"Living in a state like Arizona I knew that it meant abortions were going to be made inaccessible," she said. "I just don’t have words, honestly. I genuinely hoped, and still do hope, that the reaction would be similar to the one we saw with the Black Lives Matter protests back in 2020: big and loud and messy and all encompassing."
Musicians bash SCOTUS during weekend performances in the U.K.
A handful of musicians used their stage time over the weekend to call out the Supreme Court for banning abortion in the United States.
Olivia Rodrigo, Megan Thee Stallion, Billie Eilish and Phoebe Bridgers, who were all performing in the U.K. this weekend for the five-day Glastonbury Festival, all mentioned Friday's ruling during their performances.
"I'm devastated and terrified ... so many women and so many girls are going to die because of this," Rodrigo said.
She had U.K. artist Lily Allen join her on stage a duet for one of Allen’s most popular songs, which she dedicated to the five justices who voted to overturn the decades-old precedent that established federal abortion rights.
In the middle of her performance on Saturday night, Megan also addressed the decision.
“You know I wouldn’t be me if I didn’t say something about these stupid-ass men,” Megan said.
“And I want to have it on the ... record that the hot boys and the hot girls do not support this bullshit that y’all campaign for,” Megan continued. “My body is my motherf---- choice.” She told the crowd of attendees to repeat the chant, and asked them to raise their middle fingers.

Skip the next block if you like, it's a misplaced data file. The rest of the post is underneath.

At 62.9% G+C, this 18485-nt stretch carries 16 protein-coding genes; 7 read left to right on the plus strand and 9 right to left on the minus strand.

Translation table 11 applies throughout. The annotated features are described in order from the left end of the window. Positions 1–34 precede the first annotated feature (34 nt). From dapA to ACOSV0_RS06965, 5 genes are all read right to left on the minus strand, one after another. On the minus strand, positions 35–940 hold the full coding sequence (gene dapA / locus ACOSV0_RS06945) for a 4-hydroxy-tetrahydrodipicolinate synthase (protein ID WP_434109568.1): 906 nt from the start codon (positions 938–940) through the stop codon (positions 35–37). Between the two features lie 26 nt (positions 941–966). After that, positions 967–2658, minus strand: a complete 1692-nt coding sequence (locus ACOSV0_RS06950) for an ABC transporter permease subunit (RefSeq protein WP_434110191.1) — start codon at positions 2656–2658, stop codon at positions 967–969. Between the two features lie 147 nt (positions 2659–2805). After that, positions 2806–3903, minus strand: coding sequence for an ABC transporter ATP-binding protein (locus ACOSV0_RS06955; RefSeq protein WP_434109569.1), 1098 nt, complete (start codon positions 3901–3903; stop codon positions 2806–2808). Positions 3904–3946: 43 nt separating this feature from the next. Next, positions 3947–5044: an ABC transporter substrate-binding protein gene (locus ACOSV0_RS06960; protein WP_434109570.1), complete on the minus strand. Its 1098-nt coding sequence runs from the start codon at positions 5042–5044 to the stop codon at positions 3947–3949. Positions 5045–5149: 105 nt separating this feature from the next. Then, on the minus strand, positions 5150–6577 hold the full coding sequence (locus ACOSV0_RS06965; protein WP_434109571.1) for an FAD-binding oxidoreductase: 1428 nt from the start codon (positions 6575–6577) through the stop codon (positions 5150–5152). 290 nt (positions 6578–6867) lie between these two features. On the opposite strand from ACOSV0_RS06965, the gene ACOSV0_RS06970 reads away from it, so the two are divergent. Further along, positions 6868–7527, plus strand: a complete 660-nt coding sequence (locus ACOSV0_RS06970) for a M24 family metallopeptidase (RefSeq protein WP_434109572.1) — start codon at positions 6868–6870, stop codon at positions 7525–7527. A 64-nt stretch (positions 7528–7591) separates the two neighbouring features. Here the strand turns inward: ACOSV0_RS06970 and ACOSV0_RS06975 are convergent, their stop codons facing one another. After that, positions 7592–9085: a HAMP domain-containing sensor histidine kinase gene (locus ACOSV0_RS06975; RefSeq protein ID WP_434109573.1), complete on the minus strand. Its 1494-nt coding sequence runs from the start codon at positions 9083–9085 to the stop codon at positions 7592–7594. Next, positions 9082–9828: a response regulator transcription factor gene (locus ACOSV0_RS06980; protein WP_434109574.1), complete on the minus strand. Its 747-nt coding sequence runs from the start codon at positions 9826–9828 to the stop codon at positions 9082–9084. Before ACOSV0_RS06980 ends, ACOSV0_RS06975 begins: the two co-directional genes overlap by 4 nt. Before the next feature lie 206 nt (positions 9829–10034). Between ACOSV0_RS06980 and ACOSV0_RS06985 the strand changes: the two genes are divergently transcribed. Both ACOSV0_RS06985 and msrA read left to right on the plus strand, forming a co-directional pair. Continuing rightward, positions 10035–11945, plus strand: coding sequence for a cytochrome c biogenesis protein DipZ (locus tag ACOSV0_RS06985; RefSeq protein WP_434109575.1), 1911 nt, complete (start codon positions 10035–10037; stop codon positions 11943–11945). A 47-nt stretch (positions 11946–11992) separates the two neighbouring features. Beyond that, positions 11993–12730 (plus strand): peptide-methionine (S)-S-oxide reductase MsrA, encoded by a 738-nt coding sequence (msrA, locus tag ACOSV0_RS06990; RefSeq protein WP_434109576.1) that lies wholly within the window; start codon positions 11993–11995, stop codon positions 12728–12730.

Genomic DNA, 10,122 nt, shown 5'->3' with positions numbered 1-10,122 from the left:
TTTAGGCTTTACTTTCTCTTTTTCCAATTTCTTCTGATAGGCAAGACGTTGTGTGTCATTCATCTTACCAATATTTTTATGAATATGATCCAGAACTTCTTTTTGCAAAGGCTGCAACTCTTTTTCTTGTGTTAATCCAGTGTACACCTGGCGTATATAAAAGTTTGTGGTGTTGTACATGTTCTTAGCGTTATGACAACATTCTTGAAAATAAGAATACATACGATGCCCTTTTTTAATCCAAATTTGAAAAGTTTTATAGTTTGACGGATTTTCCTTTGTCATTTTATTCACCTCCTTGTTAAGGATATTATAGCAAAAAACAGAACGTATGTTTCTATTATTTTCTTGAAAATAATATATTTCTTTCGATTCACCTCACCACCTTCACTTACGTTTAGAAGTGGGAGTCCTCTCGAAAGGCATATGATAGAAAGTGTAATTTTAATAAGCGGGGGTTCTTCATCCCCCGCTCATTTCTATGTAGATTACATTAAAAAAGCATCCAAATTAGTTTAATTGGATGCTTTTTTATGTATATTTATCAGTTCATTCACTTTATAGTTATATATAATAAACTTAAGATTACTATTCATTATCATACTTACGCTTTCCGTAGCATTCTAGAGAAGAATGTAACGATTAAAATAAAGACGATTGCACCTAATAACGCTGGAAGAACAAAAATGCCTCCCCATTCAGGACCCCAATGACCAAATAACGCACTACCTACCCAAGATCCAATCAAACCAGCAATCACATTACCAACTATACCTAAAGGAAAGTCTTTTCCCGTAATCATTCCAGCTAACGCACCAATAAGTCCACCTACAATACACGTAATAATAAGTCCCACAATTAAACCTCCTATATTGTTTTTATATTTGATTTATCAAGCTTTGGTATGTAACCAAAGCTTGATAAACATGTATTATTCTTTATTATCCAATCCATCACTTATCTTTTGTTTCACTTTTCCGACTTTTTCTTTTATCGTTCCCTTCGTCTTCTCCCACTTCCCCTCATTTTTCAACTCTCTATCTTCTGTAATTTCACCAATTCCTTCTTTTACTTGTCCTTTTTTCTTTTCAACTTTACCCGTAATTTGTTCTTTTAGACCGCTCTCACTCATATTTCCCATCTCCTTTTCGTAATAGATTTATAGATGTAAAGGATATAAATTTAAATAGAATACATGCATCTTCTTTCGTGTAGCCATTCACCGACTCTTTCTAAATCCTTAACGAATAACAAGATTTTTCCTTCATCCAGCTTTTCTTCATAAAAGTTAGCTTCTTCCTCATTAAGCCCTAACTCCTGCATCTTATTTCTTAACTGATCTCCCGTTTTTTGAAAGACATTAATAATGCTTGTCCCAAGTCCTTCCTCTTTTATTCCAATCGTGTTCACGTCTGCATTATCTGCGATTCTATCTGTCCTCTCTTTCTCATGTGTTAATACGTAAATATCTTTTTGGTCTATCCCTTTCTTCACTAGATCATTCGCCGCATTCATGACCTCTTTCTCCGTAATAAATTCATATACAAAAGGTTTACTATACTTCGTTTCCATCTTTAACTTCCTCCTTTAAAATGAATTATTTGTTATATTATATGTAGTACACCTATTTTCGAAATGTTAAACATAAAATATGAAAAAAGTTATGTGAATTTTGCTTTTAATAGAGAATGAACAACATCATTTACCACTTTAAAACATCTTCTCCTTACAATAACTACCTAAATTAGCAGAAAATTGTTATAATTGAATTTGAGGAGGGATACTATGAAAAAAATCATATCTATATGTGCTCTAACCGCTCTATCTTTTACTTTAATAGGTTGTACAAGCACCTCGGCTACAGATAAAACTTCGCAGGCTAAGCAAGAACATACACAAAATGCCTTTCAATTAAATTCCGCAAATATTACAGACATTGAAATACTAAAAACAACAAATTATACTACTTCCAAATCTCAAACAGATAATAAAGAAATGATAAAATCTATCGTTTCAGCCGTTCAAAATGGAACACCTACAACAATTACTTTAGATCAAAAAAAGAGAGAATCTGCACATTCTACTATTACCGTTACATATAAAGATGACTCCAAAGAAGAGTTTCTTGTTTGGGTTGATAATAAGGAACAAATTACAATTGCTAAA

In an Instagram post, Megan also shared resources on where people can donate and how people can take action. “The court has failed us all — but we won’t back down,” she wrote in the Instagram caption.
Eilish told fans in the crowd at her show Friday that it was a "really, really dark day for women in the U.S."
“I’m just going to say that because I can’t bear to think about it any longer," she said, before dedicating her song “Your Power" to everyone affected by the decision.
Bridgers led an anti-Supreme Court chant during her set. “Are there any Americans here?” she asked the crowd. “Who wants to say f–-- the Supreme Court?”
During a Friday night concert in London, Green Day’s Billie Joe Armstrong said he is “renouncing” his U.S. citizenship after the ruling.
“F--- America,” he told concertgoers. He also called the U.S. a “miserable f---ing excuse for a country” and said he would continue to voice his opinions on the subject.
Jodie Sweetin thrown to ground by police during weekend L.A. protest
"Full House" actor Jodie Sweetin was thrown to the ground by police during an abortion rights protest on a Los Angeles freeway over the weekend, a representative for the actor confirmed.
The incident, which occurred Saturday, was captured on video and circulated on social media. The video appears to show police shoving a woman, dressed in black with a megaphone, to the pavement. Sweetin's publicist confirmed she is the person in the video.
In a statement shared by her publicist, Sweetin said she will "continue fighting for our rights."
“I’m extremely proud of the hundreds of people who showed up yesterday to exercise their First Amendment rights and take immediate action to peacefully protest the giant injustices that have been delivered from our Supreme Court," Sweetin said.
"Our activism will continue until our voices are heard and action is taken. This will not deter us, we will continue fighting for our rights. We are not free until ALL of us are free."
A Los Angeles Police Department representative said the agency is aware of the footage, but declined to comment on Sunday.
Michael Ade, 32, who shot video of the incident, said the confrontation was not necessary.